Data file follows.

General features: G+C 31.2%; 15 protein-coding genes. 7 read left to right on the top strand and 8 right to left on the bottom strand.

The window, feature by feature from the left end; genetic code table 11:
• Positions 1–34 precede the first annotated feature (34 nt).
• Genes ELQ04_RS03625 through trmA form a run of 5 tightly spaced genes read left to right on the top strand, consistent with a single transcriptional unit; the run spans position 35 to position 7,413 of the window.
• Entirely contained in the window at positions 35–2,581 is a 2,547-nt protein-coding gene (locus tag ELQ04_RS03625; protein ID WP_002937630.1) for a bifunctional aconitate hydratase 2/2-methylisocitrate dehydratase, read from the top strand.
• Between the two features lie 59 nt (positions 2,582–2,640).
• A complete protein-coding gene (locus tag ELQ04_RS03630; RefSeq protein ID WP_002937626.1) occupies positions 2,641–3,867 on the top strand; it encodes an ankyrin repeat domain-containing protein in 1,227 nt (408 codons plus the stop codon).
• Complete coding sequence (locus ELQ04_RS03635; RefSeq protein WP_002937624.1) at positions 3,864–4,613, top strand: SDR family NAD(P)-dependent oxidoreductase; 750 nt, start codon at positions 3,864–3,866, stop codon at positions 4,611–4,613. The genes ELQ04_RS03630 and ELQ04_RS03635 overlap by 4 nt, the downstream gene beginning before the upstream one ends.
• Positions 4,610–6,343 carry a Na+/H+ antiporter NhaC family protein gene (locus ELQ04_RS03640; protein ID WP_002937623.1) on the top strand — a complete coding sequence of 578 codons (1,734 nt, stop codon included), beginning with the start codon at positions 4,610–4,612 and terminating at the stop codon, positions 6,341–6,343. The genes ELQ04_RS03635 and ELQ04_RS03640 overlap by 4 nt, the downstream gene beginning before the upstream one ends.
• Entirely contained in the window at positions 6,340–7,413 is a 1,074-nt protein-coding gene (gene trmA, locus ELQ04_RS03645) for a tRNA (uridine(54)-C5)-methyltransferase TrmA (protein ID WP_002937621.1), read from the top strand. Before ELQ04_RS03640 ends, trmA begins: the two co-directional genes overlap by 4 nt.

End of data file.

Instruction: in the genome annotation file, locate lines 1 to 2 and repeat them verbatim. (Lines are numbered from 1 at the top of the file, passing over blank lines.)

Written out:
General features: G+C 31.2%; 15 protein-coding genes. 7 read left to right on the top strand and 8 right to left on the bottom strand.

The window, feature by feature from the left end; genetic code table 11: